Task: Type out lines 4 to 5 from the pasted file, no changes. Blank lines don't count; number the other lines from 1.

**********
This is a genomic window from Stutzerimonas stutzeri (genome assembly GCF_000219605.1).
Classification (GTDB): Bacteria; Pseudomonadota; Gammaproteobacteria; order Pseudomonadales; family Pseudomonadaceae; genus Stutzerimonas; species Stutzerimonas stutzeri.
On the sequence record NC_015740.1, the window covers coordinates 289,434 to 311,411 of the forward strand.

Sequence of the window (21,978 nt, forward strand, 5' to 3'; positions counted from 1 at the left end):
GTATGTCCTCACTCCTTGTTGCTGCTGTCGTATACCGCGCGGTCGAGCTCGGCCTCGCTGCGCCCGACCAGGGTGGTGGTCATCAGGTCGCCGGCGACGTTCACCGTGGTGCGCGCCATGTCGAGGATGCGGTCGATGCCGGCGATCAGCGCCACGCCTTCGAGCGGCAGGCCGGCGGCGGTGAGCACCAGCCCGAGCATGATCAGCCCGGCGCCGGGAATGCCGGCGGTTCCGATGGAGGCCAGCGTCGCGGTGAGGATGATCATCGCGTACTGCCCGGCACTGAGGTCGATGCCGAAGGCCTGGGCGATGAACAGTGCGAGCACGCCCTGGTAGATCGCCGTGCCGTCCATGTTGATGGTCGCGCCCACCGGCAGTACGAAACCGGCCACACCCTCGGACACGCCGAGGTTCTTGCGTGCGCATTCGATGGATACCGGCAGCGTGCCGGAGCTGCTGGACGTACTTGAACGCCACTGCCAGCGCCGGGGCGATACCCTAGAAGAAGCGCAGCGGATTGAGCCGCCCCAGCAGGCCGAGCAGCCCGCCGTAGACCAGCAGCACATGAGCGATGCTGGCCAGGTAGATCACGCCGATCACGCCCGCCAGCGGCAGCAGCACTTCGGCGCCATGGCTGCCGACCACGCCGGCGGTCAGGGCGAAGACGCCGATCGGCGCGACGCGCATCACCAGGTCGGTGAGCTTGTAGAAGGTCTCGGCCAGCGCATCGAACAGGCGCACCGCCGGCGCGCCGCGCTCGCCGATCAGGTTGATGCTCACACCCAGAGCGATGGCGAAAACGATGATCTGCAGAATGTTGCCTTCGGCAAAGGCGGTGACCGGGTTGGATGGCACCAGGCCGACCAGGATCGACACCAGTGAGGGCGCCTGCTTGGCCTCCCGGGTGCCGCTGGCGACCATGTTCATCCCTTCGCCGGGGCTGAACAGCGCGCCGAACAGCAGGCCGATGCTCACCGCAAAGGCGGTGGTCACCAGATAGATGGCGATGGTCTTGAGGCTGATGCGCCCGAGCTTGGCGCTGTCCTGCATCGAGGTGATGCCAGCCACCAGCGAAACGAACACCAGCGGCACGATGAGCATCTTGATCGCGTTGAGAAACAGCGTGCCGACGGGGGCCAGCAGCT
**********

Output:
Sequence of the window (21,978 nt, forward strand, 5' to 3'; positions counted from 1 at the left end):
GTATGTCCTCACTCCTTGTTGCTGCTGTCGTATACCGCGCGGTCGAGCTCGGCCTCGCTGCGCCCGACCAGGGTGGTGGTCATCAGGTCGCCGGCGACGTTCACCGTGGTGCGCGCCATGTCGAGGATGCGGTCGATGCCGGCGATCAGCGCCACGCCTTCGAGCGGCAGGCCGGCGGCGGTGAGCACCAGCCCGAGCATGATCAGCCCGGCGCCGGGAATGCCGGCGGTTCCGATGGAGGCCAGCGTCGCGGTGAGGATGATCATCGCGTACTGCCCGGCACTGAGGTCGATGCCGAAGGCCTGGGCGATGAACAGTGCGAGCACGCCCTGGTAGATCGCCGTGCCGTCCATGTTGATGGTCGCGCCCACCGGCAGTACGAAACCGGCCACACCCTCGGACACGCCGAGGTTCTTGCGTGCGCATTCGATGGATACCGGCAGCGTGCCGGAGCTGCTGGACGTACTTGAACGCCACTGCCAGCGCCGGGGCGATACCCTAGAAGAAGCGCAGCGGATTGAGCCGCCCCAGCAGGCCGAGCAGCCCGCCGTAGACCAGCAGCACATGAGCGATGCTGGCCAGGTAGATCACGCCGATCACGCCCGCCAGCGGCAGCAGCACTTCGGCGCCATGGCTGCCGACCACGCCGGCGGTCAGGGCGAAGACGCCGATCGGCGCGACGCGCATCACCAGGTCGGTGAGCTTGTAGAAGGTCTCGGCCAGCGCATCGAACAGGCGCACCGCCGGCGCGCCGCGCTCGCCGATCAGGTTGATGCTCACACCCAGAGCGATGGCGAAAACGATGATCTGCAGAATGTTGCCTTCGGCAAAGGCGGTGACCGGGTTGGATGGCACCAGGCCGACCAGGATCGACACCAGTGAGGGCGCCTGCTTGGCCTCCCGGGTGCCGCTGGCGACCATGTTCATCCCTTCGCCGGGGCTGAACAGCGCGCCGAACAGCAGGCCGATGCTCACCGCAAAGGCGGTGGTCACCAGATAGATGGCGATGGTCTTGAGGCTGATGCGCCCGAGCTTGGCGCTGTCCTGCATCGAGGTGATGCCAGCCACCAGCGAAACGAACACCAGCGGCACGATGAGCATCTTGATCGCGTTGAGAAACAGCGTGCCGACGGGGGCCAGCAGCT